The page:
Ayya Khema taught a level of absorption that at least some of her students could learn in a 10-day mediation retreat. Although the depth of concentration is not terribly strong in the first three Jhanas, she did want her students to be absorbed enough in the fourth Jhana that sounds stopped being heard, or at least seemed noticeably muffled. Ayya taught using the breath, Metta, and "sweeping" as access methods. She took The Graduated Training as her guide for what to do with the Jhanas: "With ones mind thus concentrated, purified, and bright, unblemished, free from defects, pliant, malleable, steady, and attained to imperturbability, one directs and inclines it to knowledge and vision" of things as they are.
Leigh Brasington, a student of Ayya Khema, teaches in her style, but wants a bit more absorption in the first Jhana than Ayya wanted, and is willing to accept less absorption in the fourth Jhana.
Venerable Amathagavesi, a Sri Lankan meditation master, taught the 4 rupa-jhanas as a precursor to vipassana practice. He used Metta and Asubha meditations to subdue aversion and craving in preparation for jhana practice. The yogi's mind is prepared to a specific degree of tranquility which can easily generate a jhanic experience by the force of a wish. Then he trains in the Mastery of Jhana; i.e. to enter, maintain and come out of jhana as one wishes. The yogi can explore the falling away or addition of jhana factors as he changes between jhana. The initial required intensity of jhana can be attained at a two-week retreat. However, advanced practitioners are encouraged to develop jhana to full strength. Access is through mindfulness of breath. Venerable Amathagavesi passed away June 11, 2007 at the age of 85.
Bhante Gunaratana teaches in a style that seems very much the same as is detailed in the Visuddhimagga. However, he too has students who can learn to become absorbed in a 10-day retreat, so the depth of absorption is seemingly not the same as in the Visuddhimagga.
He mentioned in a private conversation with me that he wants his students to practice insight meditation while still in the jhanic state as described in MN 111 - One by One as They Occurred - which again seems to indicate a depth of absorption less than Visuddhimagga level.
But in his book on the jhanas, he writes "Insight cannot be practiced while absorbed in jhana, since insight meditation requires investigation and observation, which are impossible when the mind is immersed in one-pointed absorption. But after emerging from the jhana, the mind is cleared of the hindrances, and the stillness and clarity that then result conduce to precise, penetrating insight." There are two books by him that provide more of his interpretation of the jhanas:
Thanissaro Bhikkhu describes the absorption in the Jhanas as not so total that one loses awareness of the body: "To be in Jhana is to be absorbed, very pleasurably, in the sense of the whole body altogether." He instructs his students to practice insight meditation while still in the jhanic state - again as described in MN 111 - One by One as They Occurred. See his article The Path of Concentration and Mindfulness.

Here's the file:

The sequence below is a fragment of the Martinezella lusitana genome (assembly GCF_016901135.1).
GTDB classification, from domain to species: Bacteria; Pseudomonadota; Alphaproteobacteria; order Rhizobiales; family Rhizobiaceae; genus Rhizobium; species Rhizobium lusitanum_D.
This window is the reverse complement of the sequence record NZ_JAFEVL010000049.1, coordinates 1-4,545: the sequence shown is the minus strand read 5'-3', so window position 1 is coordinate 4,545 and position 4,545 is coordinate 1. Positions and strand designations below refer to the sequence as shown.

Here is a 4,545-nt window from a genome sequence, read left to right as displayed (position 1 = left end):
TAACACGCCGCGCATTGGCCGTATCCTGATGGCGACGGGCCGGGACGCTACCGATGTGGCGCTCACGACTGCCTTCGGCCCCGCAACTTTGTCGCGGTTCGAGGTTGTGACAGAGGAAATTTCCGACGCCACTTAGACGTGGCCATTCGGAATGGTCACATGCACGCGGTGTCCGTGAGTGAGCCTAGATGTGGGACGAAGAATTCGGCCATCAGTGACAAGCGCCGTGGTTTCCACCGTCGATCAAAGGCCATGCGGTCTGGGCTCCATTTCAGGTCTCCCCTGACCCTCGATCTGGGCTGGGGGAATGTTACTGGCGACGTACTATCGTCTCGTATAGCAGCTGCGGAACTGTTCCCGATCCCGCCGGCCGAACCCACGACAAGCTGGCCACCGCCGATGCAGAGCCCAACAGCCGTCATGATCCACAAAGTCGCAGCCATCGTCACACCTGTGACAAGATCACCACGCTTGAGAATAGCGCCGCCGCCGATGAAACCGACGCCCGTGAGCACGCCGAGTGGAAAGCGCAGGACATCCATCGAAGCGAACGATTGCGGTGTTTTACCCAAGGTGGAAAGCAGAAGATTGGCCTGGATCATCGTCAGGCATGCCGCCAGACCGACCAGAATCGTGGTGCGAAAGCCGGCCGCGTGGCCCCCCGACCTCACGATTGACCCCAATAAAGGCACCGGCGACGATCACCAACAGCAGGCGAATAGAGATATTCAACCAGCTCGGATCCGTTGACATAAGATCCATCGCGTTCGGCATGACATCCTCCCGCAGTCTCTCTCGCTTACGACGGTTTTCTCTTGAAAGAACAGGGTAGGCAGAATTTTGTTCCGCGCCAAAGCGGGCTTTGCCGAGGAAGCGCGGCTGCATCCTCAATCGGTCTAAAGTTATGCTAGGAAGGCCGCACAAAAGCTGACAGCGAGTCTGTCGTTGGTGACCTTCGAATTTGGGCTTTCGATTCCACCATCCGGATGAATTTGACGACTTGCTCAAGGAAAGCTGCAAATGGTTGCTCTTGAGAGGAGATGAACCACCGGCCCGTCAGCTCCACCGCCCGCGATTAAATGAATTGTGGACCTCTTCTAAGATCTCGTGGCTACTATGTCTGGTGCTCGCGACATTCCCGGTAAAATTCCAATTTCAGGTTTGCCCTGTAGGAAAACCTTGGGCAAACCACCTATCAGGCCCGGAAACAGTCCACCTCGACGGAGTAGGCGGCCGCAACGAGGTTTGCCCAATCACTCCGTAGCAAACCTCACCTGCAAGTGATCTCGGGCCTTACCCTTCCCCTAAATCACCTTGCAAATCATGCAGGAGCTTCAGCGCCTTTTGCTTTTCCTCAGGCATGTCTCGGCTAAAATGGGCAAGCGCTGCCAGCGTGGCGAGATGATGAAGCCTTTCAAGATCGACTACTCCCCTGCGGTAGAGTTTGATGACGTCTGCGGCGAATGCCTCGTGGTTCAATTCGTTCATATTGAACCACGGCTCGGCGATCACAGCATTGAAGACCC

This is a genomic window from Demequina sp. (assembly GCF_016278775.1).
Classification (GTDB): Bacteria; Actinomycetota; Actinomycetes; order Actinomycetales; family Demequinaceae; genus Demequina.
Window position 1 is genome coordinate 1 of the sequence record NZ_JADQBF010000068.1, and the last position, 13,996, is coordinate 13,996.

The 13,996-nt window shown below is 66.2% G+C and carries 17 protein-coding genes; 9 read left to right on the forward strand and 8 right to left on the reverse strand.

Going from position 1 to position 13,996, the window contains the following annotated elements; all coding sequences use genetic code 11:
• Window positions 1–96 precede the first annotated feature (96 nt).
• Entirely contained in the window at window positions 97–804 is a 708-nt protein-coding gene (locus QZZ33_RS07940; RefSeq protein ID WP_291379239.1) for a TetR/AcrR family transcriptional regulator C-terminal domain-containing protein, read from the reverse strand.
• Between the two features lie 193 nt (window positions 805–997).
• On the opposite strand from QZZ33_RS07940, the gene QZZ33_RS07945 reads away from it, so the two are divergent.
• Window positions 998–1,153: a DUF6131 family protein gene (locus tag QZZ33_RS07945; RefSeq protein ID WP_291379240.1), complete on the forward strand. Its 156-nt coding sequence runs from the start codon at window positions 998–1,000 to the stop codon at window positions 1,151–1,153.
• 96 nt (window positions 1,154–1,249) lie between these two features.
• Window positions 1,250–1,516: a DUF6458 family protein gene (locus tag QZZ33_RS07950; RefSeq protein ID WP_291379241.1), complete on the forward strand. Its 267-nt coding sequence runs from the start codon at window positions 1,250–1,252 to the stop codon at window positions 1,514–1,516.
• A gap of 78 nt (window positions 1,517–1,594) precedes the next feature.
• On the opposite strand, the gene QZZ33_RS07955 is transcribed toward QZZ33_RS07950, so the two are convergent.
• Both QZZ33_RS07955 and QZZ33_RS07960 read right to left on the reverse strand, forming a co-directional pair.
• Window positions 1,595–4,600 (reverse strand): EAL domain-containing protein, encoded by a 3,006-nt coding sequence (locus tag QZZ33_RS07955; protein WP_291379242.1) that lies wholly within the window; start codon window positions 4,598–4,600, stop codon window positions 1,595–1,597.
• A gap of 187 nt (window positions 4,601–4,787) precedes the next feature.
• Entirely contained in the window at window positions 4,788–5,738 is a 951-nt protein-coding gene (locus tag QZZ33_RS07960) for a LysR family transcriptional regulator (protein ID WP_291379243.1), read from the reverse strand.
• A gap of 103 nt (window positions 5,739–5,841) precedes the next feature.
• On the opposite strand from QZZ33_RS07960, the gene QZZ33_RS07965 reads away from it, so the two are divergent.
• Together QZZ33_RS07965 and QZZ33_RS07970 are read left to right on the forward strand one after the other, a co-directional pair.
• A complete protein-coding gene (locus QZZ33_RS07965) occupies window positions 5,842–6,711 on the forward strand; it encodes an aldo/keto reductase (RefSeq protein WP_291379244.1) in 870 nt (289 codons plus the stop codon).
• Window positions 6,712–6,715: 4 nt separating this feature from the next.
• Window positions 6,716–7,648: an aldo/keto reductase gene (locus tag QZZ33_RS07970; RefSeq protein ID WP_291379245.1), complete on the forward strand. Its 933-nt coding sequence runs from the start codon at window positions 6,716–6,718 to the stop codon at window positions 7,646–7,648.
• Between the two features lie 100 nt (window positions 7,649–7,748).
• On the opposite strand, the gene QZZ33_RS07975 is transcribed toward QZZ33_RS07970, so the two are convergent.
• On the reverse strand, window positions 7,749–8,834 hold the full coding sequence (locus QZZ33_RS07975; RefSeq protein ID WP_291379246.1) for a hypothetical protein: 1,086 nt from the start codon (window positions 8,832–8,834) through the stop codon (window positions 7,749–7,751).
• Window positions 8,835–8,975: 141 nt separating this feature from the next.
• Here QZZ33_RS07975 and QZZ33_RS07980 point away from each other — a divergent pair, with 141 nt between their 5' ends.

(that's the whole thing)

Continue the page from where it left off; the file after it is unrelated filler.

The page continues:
Insight Meditation Society teaches Jhanas to some of the students in the three-month retreat each year. The access method is via Brahma-Vihara practices. The depth of absorption here seems to be limited by the student continuing to repeat the Metta (or other Brahma-Vihara) phrases while in the jhanic state. However, some students who have practiced using this method have indicated that they manage to drop the phrases and then enter into a deeper state of absorption. In private conversations, several people who have practiced using this method, have indicated that the essence of the states is the same as that they subsequently learned using Ayya Khema's method - only the access method was different.
The Pragmatic Dharma movement also teaches jhanas. It seems mostly they are working with the so-called "vipassana jhanas" which are 4 of The Sixteen Insight Knowledges. But they also do work with jhanas aimed at generating concentration, using some of the Sutta Style Jhanas techniques mentioned above.
An interesting thing that I have observed that holds for most teachers of Jhana is that they tend to regard all Jhana methods with concentration levels less than their own as "not authentic, not real Jhanas", and they tend to regard all methods with concentration levels stronger than their own as "indulging, not useful."
Given the diversity outlined above, several possible conclusions can be drawn:
Mistakes in the above are quite possible!
There are a number of different ways to interpret the ancient literature about the Jhanas.
We don't really know exactly what type of Jhanas the Buddha and his disciples were practicing.
Since it is very clear that the Buddha did not regard the Jhanas as anything more than a tool, what is really important is not so much which version you learn, but that you apply the jhanic state of mind to insight practice, either while still in the Jhana or immediately thereafter.
"[T]he kasina preliminary work is difficult for a beginner and only one in a hundred or a thousand can do it. The arousing of the sign is difficult for one who has done the preliminary work and only one in a hundred or a thousand can do it. To extend the sign when it has arisen and to reach absorption is difficult and only one in a hundred or a thousand can do it." Vsm. XII.8
Thus only 1 in 100 x 100 x 100 = 1,000,000 can reach absorption (Jhana) - using the most optimistic figures.